But I did feel a major challenge was how am I going to carry the weight of this for several months of shooting? Is it going to beat me down? Ultimately, I found quite the contrary and I'd urge you if you ever get the chance to play someone villainous, it's a wonderful, Cathartic experience in which you get to exercise your own demons by behaving badly on the screen. Then you're kind of more pleasant person in real life.


Ha, I'll have to try it!

Absolutely. Go get yourself a mustache and twiddle it.

With that being said what can we expect to see from watching I am the Night? Is there anything you can let us in on?

Well, I would urge people to go in preparing to be mystified in the best possible way, the series is like nothing that Ive ever seen, certainly not on TNT or on television. It's a series that's that highly atmospheric. It's beautifully shot. It conjures this bygone age of Hollywood history in this very sensuous way.

I would urge people watching it to let it wash over you. It takes its time and I believe it also honors the intelligence of its audience. There are not lots of know jump cuts and you know, plot, twist to keep, you know, the sort of shiny object spinning perpetually. But it's felt like an experience almost akin to reading a really rich and delicious novel or that's the impresion i've gotten.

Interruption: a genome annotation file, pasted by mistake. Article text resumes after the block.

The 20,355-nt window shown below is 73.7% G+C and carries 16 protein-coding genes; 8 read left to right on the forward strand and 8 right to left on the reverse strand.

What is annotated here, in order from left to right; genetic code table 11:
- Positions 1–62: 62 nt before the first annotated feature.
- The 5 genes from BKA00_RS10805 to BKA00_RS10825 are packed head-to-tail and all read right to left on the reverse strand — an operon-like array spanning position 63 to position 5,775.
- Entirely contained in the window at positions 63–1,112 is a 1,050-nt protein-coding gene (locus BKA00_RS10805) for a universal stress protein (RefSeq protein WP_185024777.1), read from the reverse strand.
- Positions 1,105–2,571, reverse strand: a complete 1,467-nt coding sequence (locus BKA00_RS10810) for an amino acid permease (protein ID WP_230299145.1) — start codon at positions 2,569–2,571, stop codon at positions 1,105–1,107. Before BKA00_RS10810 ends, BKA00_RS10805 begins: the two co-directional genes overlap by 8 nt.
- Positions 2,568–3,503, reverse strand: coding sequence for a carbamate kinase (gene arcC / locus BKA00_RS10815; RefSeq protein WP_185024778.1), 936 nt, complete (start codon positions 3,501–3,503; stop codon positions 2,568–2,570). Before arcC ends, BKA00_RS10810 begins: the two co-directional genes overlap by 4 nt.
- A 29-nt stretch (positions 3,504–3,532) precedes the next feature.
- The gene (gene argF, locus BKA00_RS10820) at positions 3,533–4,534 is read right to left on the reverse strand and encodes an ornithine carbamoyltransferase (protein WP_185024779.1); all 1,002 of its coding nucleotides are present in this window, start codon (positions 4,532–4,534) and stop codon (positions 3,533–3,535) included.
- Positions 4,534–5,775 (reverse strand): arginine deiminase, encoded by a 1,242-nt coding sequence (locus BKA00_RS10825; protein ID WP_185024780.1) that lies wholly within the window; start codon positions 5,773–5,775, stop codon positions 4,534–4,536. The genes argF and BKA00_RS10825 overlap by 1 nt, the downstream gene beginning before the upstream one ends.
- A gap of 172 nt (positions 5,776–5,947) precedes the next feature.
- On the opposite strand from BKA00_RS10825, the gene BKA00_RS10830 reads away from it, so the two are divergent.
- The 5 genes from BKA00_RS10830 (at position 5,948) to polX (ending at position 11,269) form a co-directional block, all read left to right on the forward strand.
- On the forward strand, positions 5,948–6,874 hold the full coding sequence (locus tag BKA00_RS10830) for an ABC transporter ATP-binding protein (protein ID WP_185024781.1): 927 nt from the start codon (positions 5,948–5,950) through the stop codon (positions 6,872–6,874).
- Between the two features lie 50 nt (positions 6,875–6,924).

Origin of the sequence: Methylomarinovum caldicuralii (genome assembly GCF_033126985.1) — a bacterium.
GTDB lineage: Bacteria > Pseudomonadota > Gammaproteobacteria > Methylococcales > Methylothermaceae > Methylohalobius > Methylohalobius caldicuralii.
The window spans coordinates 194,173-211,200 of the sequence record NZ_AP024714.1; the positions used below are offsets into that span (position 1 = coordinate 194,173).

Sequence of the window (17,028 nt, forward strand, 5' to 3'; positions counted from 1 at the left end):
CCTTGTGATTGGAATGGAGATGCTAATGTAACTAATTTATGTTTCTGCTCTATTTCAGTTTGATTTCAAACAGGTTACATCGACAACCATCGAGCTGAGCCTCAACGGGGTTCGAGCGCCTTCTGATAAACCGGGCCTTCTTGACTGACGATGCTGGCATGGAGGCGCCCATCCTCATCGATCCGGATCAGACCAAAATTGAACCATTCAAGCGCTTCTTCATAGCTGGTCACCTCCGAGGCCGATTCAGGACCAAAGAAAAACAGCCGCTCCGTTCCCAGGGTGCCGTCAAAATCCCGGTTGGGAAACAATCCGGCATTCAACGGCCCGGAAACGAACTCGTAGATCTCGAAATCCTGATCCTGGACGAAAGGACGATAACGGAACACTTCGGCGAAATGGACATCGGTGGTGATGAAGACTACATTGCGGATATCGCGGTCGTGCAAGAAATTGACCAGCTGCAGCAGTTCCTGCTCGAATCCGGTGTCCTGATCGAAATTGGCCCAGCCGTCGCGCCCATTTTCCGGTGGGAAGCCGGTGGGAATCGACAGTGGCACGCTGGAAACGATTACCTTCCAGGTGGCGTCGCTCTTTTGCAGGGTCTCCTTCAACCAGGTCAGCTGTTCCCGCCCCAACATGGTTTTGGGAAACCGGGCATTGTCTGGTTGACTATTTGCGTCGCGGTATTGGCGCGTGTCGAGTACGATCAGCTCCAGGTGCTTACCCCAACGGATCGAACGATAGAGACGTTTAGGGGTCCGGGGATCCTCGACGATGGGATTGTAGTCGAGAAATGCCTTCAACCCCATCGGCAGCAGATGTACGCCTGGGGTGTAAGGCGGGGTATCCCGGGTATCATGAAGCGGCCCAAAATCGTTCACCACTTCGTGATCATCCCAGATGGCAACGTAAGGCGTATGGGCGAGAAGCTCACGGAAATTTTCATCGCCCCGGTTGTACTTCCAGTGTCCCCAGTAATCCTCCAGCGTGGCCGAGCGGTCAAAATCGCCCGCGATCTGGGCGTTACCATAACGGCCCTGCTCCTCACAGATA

As we finish up here I wanted to ask what is next for you? Will you be back on the big screen or will you be returning to Broadway?
Yes, I'm not sure and that's the horror and delight, of this profession is that you never know, you know, next week you could be shooting a film in Laos or something in a jungle. But I do, I love the theater, so I do intend to return to that. I just closed a production, a one man show of Charles Dickens' A Christmas Carol, which I performed at the Geffen here in Hollywood and I would love to bring that to New York next season probably. So I try to keep a hand in a foot in another hand and another foot in as many things as I can as they come along. 

But I have no plan, you know, I'm always keen to be sort of mugged by project, ambushed by them. I don't have things that I want to do necessarily, but they're sort of thrust upon me and I enjoyed them.

 

I am The Night airs Monday's 9/8 central on TNT.

 

Editors Note: Some of this interview has been edited to fit the piece